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San Gorgonio via Vivian Creek Trail

The most direct trail to the summit of Southern California's tallest mountain.

Hiking Difficult

28 km
1.7 km
1.7 km
1 day +
Low Point
1.9 km
High Point
3.5 km
San Gorgonio via Vivian Creek Trail Map

San Gorgonio is the tallest mountain in Southern California, at 11,503 feet above sea level. Its summit is within a wilderness area and is accessible only by long and strenuous hiking trails. The standard route to the top is Vivian Creek Trail, which begins from the retreat town of Forest Falls.


At the trailhead, the immense scale of the landscape is immediately apparent. It’s in a deep canyon with a wide, rock-strewn riverbed lined by towering pines. The trail begins in this forest, alongside the dry creek, then crosses the creek to begin climbing out of the canyon. Switchbacks take on a steep slope, which faces south and is normally hot in the sun. Keep going up, and soon you’ll reach shade and gentler terrain in a forested ravine.

This is a pleasant stretch, where grasses and ferns fill the understory, and trickling water intersects the trail. Passing Vivian Creek Camp, the trail continues to rise steadily, staying mostly in the woods but occasionally emerging to sunny subalpine meadows. The journey continues in this manner for quite a few miles, in and out of the trees, and ever upward. The gradient is rarely super steep, but it’s long and sustained, making quite a strenuous hike overall.

After passing a small waterfall and crossing High Creek, more switchbacks carve a deliberate ascent to a ridgeline, which the trail then traces toward the crest of San Gorgonio. As you gain elevation, the ground gets rockier, the trees sparser, and the sun grows more intense as the air simultaneously becomes crisper. This is alpine terrain, where you’ll likely feel the effects of altitude. Take breaks as needed and be sure to conserve energy. Also, pay attention to the weather. If it turns poor, you should descend immediately because the rest of the way is dangerously exposed.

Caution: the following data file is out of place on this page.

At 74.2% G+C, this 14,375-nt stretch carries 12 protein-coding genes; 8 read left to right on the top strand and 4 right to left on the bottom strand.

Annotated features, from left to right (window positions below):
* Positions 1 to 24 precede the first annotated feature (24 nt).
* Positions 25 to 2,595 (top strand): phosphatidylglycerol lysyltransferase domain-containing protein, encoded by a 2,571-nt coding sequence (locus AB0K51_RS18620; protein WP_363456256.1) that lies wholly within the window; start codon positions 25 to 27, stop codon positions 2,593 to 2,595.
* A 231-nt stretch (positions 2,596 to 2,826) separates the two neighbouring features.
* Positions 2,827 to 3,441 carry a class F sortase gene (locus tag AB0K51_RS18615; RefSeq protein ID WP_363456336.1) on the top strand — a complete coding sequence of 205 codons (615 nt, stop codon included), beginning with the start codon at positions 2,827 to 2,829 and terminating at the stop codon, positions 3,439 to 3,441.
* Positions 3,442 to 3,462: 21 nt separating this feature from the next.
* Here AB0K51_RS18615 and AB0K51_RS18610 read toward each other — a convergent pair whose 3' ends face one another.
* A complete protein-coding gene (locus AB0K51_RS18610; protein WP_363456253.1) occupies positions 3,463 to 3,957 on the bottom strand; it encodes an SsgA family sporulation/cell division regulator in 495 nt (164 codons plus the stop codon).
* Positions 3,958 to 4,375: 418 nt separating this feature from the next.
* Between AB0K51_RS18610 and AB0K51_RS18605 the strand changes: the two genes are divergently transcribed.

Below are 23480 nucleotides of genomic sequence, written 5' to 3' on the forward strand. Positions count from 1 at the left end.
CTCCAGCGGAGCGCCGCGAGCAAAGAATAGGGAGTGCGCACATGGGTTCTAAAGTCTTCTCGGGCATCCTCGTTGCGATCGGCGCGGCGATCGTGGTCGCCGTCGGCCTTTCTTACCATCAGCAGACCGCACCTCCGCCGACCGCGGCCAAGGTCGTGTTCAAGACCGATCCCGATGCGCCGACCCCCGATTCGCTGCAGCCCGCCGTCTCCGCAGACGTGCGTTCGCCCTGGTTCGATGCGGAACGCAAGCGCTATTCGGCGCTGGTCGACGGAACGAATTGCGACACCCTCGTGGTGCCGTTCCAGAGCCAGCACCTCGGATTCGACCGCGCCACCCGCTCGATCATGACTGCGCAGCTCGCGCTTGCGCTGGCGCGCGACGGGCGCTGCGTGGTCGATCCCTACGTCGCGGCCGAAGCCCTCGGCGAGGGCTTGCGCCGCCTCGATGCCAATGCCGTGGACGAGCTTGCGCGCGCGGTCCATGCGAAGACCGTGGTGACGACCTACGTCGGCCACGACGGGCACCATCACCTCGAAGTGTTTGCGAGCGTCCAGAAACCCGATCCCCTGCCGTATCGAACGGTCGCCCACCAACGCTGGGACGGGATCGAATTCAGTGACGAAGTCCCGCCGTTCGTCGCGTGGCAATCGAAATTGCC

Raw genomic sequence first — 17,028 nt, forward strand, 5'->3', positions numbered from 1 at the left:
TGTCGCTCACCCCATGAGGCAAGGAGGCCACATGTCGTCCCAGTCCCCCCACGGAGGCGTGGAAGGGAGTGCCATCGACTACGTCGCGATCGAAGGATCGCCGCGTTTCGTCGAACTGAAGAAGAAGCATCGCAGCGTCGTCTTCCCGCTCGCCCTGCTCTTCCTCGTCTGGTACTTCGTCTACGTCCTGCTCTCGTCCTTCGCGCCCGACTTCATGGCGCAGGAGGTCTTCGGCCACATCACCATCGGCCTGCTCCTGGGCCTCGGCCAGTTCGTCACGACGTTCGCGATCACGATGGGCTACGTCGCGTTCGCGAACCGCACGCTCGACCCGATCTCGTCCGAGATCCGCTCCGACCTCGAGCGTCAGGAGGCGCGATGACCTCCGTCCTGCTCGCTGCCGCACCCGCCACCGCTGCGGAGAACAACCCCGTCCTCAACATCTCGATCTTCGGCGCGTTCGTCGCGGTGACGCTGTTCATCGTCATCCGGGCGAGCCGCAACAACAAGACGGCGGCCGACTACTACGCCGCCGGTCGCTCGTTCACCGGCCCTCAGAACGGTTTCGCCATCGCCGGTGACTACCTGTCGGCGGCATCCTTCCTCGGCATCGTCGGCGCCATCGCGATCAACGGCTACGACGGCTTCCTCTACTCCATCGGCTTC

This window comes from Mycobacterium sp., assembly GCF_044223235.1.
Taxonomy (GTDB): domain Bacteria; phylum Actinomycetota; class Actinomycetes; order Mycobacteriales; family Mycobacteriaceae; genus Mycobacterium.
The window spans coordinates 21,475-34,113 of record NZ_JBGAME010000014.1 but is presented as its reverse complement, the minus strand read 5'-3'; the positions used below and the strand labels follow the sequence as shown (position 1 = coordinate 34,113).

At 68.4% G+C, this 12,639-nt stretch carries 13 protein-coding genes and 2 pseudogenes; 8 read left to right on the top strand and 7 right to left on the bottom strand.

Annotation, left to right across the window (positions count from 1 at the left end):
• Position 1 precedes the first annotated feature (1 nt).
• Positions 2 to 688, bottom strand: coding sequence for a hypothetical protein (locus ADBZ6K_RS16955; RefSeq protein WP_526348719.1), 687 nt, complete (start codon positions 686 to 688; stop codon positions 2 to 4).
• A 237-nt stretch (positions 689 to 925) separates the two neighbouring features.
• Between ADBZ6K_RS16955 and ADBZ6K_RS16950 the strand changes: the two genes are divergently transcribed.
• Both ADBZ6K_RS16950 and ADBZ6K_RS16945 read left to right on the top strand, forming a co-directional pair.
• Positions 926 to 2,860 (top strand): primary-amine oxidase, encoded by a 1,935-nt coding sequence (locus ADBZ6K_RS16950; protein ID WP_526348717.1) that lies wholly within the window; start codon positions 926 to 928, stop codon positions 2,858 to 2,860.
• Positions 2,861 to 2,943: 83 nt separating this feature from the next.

Eventually the trail punches above treeline, on barren talus slopes where few plants can take hold. The scene is something you’d expect in the High Sierra, but not in Southern California. The views are enormous if the air is clear. You can stare down the canyon you originally hiked up, and gaze over a broad valley to the south at the opposing Mount San Jacinto.

San Gorgonio’s summit is in sight from some distance away. The final stretch to reach it is relatively mellow, but farther than it looks. You’ll cross a moonscape of sparkling granite blocks, and perhaps patches of snow. It can be well into summer before all of it melts.

On the broad summit, you’ll find a windbreak made of stacked rocks and a summit register tucked among them. On a nice summer weekend, you may share the top with a dozen or more people, but some days you might find it all to yourself. As Southern California’s highest peak, it attracts due attention, but the distance and difficulty of the trail keep would-be crowds away.

This hike can be done in a long day or as a multi-day adventure. Camping is allowed at one of three camps along Vivian Creek Trail. All overnight hikes require a wilderness permit, which is free but additional to the California Adventure Pass that is required to park at the trailhead. Day hikes do not require a permit, yet submitting a permit is highly recommended for safety, so that your whereabouts are known in case something goes wrong. You can submit a permit online at sgwa.org or in person at the Mill Creek Ranger Station, en route to the trailhead.

Sources: https://www.fs.usda.gov/Internet/FSEDOCUMENTS/stelprdb5402321.pdf https://www.summitpost.org/san-gorgonio/150533



Hiking trails where obstacles such as rocks or roots are prevalent. Some obstacles can require care to step over or around. At times, the trail can be worn and eroded. The grade of the trail is generally quite steep, and can often lead to strenuous hiking.

Medium Exposure

2 out of 4

The trail contains some obstacles such as outcroppings and rock which could cause injury.


3 out of 4

Little chance of being seen or helped in case of an accident.

Best time to visit

between April and November


  • Alpine
  • Wildlife
  • Picturesque
  • Summit Hike
  • Dog friendly
  • Wild flowers
  • Water features

Guidebooks in this area